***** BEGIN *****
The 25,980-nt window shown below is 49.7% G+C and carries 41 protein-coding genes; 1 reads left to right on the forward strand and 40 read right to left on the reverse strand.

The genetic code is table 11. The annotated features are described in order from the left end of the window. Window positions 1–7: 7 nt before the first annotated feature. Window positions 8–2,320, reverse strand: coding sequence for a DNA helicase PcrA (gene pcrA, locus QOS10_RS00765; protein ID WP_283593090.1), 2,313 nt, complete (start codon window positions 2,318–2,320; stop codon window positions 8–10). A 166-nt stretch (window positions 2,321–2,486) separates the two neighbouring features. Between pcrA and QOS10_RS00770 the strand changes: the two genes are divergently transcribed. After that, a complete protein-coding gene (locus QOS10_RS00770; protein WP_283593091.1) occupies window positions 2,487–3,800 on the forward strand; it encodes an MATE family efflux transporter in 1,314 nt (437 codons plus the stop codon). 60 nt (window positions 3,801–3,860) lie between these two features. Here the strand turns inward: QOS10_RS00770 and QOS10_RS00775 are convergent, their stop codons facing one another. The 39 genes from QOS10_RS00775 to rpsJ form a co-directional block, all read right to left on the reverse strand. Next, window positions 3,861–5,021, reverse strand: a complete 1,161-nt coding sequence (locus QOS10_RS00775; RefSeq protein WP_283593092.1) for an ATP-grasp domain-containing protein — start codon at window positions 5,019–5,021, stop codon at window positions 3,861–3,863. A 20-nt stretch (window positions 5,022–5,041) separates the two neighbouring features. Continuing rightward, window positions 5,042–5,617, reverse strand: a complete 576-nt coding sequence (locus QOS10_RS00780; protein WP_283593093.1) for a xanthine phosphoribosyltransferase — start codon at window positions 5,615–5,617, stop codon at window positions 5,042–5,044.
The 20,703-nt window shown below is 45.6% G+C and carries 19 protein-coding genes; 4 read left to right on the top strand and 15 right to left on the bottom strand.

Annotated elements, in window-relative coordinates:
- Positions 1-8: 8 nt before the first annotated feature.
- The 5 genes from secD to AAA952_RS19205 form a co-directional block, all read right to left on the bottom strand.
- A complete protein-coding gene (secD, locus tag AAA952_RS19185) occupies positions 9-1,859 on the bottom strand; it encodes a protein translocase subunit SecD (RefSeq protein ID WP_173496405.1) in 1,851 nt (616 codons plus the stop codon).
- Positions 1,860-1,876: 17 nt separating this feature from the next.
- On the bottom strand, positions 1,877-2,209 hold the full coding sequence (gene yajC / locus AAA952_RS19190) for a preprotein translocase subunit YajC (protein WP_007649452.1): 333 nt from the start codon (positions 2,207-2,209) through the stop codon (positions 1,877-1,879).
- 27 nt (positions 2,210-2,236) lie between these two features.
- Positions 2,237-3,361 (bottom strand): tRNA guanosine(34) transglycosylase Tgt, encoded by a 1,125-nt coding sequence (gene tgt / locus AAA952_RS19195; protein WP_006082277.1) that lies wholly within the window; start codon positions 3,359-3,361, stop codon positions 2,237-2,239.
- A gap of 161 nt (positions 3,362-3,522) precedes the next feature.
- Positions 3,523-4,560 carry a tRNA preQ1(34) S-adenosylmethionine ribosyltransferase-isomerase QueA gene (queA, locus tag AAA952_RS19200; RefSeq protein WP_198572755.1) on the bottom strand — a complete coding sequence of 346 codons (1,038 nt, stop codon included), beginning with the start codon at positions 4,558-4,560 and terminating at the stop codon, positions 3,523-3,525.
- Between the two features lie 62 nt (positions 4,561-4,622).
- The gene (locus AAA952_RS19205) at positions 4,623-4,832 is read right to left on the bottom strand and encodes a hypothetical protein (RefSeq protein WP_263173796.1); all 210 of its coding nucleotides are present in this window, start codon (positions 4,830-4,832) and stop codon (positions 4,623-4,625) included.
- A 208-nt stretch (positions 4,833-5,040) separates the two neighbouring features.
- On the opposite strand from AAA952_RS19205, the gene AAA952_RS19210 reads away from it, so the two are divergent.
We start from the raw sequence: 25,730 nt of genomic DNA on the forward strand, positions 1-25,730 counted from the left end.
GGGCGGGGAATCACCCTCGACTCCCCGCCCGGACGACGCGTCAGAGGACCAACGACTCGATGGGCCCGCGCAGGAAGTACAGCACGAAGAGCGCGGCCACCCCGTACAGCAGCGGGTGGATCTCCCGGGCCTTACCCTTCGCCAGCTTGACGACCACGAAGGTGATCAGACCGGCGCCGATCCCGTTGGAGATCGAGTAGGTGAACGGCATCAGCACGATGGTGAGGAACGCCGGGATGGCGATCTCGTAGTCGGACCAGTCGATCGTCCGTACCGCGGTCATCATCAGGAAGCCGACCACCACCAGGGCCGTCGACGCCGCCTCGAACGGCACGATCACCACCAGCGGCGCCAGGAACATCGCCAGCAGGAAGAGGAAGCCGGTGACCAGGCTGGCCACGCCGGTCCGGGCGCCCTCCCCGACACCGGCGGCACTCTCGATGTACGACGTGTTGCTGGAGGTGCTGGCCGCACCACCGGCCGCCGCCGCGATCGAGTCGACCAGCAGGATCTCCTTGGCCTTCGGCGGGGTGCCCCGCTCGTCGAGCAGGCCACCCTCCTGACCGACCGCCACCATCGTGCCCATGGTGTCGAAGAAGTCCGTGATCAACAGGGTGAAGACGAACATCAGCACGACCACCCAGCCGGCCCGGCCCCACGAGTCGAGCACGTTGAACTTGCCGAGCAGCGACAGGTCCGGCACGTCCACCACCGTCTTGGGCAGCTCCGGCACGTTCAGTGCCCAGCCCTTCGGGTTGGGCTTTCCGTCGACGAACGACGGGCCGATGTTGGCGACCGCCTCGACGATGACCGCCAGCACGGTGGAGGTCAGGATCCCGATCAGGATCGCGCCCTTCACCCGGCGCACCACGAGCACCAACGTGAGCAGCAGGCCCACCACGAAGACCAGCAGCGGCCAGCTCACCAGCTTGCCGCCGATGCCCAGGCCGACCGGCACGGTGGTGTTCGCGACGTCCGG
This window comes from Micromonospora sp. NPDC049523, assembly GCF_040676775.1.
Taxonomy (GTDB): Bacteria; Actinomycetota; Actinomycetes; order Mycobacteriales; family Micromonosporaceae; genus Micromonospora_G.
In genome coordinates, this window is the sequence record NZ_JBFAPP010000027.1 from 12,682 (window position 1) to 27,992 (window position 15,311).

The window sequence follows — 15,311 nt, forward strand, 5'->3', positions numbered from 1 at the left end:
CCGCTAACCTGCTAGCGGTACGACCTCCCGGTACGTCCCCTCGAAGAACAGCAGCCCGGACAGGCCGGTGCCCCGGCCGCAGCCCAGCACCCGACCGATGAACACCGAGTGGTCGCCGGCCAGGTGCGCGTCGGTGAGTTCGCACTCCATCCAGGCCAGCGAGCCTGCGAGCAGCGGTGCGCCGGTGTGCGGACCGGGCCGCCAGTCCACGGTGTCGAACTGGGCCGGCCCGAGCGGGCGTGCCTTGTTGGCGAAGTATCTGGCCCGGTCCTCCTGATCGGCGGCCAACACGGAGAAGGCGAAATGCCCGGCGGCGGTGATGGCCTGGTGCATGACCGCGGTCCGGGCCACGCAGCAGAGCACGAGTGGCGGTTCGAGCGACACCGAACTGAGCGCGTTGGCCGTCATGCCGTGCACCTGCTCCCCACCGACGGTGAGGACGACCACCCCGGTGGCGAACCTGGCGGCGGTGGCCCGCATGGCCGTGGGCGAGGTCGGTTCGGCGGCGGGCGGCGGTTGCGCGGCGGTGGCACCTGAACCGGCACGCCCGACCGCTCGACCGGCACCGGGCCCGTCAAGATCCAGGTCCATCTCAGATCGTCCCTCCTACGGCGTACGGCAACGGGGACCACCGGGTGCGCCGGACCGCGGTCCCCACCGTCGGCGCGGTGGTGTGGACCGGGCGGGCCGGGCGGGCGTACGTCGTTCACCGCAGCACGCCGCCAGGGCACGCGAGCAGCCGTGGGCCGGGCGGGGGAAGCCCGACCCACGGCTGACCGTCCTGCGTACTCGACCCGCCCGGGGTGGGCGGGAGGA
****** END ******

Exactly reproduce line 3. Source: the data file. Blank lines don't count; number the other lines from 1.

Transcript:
The 20,703-nt window shown below is 45.6% G+C and carries 19 protein-coding genes; 4 read left to right on the top strand and 15 right to left on the bottom strand.